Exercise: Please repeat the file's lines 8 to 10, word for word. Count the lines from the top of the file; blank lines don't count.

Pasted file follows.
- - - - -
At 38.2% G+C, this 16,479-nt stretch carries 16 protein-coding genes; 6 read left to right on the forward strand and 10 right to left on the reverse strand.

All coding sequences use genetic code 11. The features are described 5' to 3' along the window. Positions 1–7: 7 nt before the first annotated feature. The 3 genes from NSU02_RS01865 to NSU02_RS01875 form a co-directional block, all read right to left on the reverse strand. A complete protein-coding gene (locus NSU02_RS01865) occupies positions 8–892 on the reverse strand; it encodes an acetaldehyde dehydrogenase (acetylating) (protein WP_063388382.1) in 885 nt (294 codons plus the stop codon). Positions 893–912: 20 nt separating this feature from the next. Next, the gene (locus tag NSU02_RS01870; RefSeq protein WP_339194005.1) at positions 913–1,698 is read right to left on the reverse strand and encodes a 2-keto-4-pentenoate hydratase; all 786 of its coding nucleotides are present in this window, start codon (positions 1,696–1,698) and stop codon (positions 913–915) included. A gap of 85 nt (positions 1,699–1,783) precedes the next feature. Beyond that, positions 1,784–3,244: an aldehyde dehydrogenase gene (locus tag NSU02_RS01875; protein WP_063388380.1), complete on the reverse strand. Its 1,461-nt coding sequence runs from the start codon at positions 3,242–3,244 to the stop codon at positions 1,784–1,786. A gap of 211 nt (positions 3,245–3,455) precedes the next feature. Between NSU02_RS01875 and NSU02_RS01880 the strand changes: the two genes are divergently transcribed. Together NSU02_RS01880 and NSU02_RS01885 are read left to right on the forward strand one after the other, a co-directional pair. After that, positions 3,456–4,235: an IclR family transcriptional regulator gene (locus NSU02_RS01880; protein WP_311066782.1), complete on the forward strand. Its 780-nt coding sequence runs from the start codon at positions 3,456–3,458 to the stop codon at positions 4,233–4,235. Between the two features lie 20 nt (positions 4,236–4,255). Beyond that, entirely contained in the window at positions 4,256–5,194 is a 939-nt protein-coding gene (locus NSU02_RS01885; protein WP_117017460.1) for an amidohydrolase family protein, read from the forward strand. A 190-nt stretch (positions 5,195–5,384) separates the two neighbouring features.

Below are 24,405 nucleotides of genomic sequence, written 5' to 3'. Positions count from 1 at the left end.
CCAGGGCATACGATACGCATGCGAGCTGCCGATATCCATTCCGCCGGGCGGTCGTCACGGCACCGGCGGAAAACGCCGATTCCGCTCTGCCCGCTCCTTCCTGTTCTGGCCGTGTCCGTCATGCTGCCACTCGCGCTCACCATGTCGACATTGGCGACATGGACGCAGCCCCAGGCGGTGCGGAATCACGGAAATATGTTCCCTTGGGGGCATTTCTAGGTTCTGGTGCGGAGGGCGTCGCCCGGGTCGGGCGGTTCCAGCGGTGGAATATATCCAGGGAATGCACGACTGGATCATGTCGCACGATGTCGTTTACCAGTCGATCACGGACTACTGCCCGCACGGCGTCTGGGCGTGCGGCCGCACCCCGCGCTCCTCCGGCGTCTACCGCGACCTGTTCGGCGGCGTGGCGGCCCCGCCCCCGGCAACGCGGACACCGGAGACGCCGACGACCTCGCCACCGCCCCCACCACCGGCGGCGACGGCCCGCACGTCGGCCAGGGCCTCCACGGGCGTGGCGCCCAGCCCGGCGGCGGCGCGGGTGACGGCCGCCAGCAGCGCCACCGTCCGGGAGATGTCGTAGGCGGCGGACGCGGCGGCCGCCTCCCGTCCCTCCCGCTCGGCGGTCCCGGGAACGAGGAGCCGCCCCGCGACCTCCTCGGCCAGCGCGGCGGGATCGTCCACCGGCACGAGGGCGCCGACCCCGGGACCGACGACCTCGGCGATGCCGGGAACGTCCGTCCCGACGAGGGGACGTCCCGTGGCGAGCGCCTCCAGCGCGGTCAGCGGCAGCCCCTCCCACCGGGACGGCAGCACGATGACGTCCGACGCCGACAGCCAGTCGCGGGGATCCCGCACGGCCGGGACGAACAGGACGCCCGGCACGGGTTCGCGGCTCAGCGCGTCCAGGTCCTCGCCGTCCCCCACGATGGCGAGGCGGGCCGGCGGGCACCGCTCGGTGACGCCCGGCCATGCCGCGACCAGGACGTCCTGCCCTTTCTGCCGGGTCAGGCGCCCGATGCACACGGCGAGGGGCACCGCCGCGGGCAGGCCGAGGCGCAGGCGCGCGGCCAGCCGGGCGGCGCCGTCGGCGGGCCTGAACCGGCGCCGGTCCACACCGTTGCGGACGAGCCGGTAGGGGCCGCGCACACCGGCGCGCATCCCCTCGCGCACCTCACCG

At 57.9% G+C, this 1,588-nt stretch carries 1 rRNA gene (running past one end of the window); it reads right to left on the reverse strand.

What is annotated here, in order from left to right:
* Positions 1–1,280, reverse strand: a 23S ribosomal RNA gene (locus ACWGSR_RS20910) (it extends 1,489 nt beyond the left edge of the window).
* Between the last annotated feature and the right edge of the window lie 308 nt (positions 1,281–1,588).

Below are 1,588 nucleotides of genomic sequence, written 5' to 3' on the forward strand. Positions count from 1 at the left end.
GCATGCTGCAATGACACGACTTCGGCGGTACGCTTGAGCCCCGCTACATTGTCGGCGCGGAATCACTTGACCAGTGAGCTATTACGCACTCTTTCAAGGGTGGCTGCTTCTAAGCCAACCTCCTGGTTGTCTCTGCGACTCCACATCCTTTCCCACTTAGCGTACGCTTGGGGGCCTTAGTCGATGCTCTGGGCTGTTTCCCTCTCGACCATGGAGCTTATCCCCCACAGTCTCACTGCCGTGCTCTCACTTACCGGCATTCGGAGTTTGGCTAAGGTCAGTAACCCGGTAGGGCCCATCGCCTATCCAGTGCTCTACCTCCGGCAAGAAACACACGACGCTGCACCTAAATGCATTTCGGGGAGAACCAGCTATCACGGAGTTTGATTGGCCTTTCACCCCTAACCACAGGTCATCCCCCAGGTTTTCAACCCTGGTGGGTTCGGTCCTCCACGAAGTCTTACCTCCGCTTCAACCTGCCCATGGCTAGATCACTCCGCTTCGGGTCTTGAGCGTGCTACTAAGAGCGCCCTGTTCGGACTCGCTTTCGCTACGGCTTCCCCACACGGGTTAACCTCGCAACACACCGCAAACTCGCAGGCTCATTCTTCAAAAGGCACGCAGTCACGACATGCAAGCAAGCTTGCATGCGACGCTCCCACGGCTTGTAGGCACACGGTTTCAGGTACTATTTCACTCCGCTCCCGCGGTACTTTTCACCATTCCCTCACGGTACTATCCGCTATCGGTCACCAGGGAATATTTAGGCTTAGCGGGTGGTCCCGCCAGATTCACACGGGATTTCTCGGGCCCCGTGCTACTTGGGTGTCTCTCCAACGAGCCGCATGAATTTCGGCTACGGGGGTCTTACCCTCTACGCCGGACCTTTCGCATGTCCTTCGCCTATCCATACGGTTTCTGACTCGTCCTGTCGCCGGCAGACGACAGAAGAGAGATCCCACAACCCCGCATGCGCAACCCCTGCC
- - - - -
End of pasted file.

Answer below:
* Between the last annotated feature and the right edge of the window lie 308 nt (positions 1,281–1,588).

Below are 1,588 nucleotides of genomic sequence, written 5' to 3' on the forward strand. Positions count from 1 at the left end.
GCATGCTGCAATGACACGACTTCGGCGGTACGCTTGAGCCCCGCTACATTGTCGGCGCGGAATCACTTGACCAGTGAGCTATTACGCACTCTTTCAAGGGTGGCTGCTTCTAAGCCAACCTCCTGGTTGTCTCTGCGACTCCACATCCTTTCCCACTTAGCGTACGCTTGGGGGCCTTAGTCGATGCTCTGGGCTGTTTCCCTCTCGACCATGGAGCTTATCCCCCACAGTCTCACTGCCGTGCTCTCACTTACCGGCATTCGGAGTTTGGCTAAGGTCAGTAACCCGGTAGGGCCCATCGCCTATCCAGTGCTCTACCTCCGGCAAGAAACACACGACGCTGCACCTAAATGCATTTCGGGGAGAACCAGCTATCACGGAGTTTGATTGGCCTTTCACCCCTAACCACAGGTCATCCCCCAGGTTTTCAACCCTGGTGGGTTCGGTCCTCCACGAAGTCTTACCTCCGCTTCAACCTGCCCATGGCTAGATCACTCCGCTTCGGGTCTTGAGCGTGCTACTAAGAGCGCCCTGTTCGGACTCGCTTTCGCTACGGCTTCCCCACACGGGTTAACCTCGCAACACACCGCAAACTCGCAGGCTCATTCTTCAAAAGGCACGCAGTCACGACATGCAAGCAAGCTTGCATGCGACGCTCCCACGGCTTGTAGGCACACGGTTTCAGGTACTATTTCACTCCGCTCCCGCGGTACTTTTCACCATTCCCTCACGGTACTATCCGCTATCGGTCACCAGGGAATATTTAGGCTTAGCGGGTGGTCCCGCCAGATTCACACGGGATTTCTCGGGCCCCGTGCTACTTGGGTGTCTCTCCAACGAGCCGCATGAATTTCGGCTACGGGGGTCTTACCCTCTACGCCGGACCTTTCGCATGTCCTTCGCCTATCCATACGGTTTCTGACTCGTCCTGTCGCCGGCAGACGACAGAAGAGAGATCCCACAACCCCGCATGCGCAACCCCTGCC